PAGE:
Space Firms Put Aside Rivalries to Share Threat Data

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A new clearinghouse has begun gathering and distributing information about threats to space networks, products, and services.

Two dozen space-related companies and organizations have overcome their rivalries to launch a clearinghouse for information about threats to their networks, products, and services.

The Space Information Sharing and Analysis Center, or ISAC, formally stood up in 2019, but began operation earlier this month amid what national security officials say are increasing threats to U.S. satellites and corporate computer networks from Chinese, Russian, and other foreign hackers.

“This capability will serve as the first of its kind, enabling commercial industry and international space partners to share timely, actionable information about space-based threats, Space ISAC officials said in a statement provided to Defense One.

It’s rare for companies to openly share information about threats to their products or corporate infrastructure as it can reveal vulnerabilities and hand competitors an advantage. The 24-member collaboration underscores the concern with the sector.

“As the battlespace shifts from the ground to space, the nation’s ability to stay ahead of emerging threats depends on the industry’s active sharing of threat information and actionable steps that protect our national security, customers, employees, and stakeholders,” David Weissmiller, director of space solutions for Parsons, one of the group’s members, said in an emailed statement. “The Space ISAC is critical to establishing the consortium mentality necessary for building the communication channel to share that timely information.”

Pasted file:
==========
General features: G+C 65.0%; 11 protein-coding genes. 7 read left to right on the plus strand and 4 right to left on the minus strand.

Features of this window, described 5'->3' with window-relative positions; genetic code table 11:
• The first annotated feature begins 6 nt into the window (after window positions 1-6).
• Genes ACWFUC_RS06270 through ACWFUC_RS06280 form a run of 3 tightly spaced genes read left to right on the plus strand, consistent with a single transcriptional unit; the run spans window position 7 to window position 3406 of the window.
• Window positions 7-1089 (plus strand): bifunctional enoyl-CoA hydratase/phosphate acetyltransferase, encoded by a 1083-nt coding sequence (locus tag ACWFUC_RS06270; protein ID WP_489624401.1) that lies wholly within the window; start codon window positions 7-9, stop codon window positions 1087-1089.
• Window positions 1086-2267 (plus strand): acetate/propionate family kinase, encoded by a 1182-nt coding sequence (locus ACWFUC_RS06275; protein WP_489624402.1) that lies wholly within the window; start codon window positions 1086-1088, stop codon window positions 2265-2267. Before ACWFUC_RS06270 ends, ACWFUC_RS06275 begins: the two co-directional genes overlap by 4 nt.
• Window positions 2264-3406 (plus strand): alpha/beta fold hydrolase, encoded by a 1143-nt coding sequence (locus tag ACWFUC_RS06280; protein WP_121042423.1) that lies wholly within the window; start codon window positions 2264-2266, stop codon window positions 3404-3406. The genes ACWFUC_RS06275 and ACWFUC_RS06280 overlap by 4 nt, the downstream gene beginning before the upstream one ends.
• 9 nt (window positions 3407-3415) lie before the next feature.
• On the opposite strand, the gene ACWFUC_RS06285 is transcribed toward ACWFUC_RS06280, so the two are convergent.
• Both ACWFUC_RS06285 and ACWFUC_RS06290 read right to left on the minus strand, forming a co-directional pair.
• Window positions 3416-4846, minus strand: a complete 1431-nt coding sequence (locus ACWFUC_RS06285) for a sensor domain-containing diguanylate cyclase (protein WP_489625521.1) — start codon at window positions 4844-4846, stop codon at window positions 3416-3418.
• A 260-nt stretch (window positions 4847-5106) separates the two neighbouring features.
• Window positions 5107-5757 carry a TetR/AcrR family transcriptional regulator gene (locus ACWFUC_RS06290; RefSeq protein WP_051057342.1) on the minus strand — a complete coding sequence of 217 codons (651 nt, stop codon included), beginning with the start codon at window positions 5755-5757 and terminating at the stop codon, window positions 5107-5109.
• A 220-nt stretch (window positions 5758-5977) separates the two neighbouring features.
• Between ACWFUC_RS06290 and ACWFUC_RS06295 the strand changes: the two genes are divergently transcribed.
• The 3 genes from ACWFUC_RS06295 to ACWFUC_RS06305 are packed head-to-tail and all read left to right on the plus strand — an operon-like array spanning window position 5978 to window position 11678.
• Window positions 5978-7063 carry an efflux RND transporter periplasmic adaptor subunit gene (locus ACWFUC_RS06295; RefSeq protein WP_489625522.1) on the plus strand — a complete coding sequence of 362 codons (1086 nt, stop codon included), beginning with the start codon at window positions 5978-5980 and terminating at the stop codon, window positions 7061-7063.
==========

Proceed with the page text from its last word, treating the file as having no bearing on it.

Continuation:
Cyware Labs, a New York-based cybersecurity firm, hosts the Space ISAC portal and threat intelligence sharing platform where analysts from the member companies and groups can collaborate and share information.

“This platform provides real-time alerting to the operational space community by Identifying mission impact, threat trending, operational hazards, and mitigation strategies against the threats,” Weissmiller said. “Our [initial operational capability] declaration allows us to receive threat intel from government and commercial entities, provides an increased value to our ISAC member base and supports the threat characterization for the entire space ecosystem.”

The idea for the consortium was born out of a Science & Technology Partnership Forum concept shared with companies and other space stakeholders at the 2018 Space Symposium, an annual gathering of thousands of space professionals in Colorado. Later that year, the Trump administration released a National Cyber Strategy calling to “enhance efforts to protect our space assets and support infrastructure from evolving cyber threats, and we will work with industry and international partners to strengthen the cyber resilience of existing and future space systems.” The strategy referenced the “the growing cyber-related threats to space assets and supporting infrastructure.” U.S. satellites are not only critical to military communications, intelligence and navigations, but they’re also the backbone for global finance.

“The Space ISAC’s IOC is recognition of the critical role our space infrastructure plays in our country’s national and economic security, a role that will grow dramatically in the near future,” said Samuel Visner, a technical fellow at MITRE who is a Space ISAC founding board member.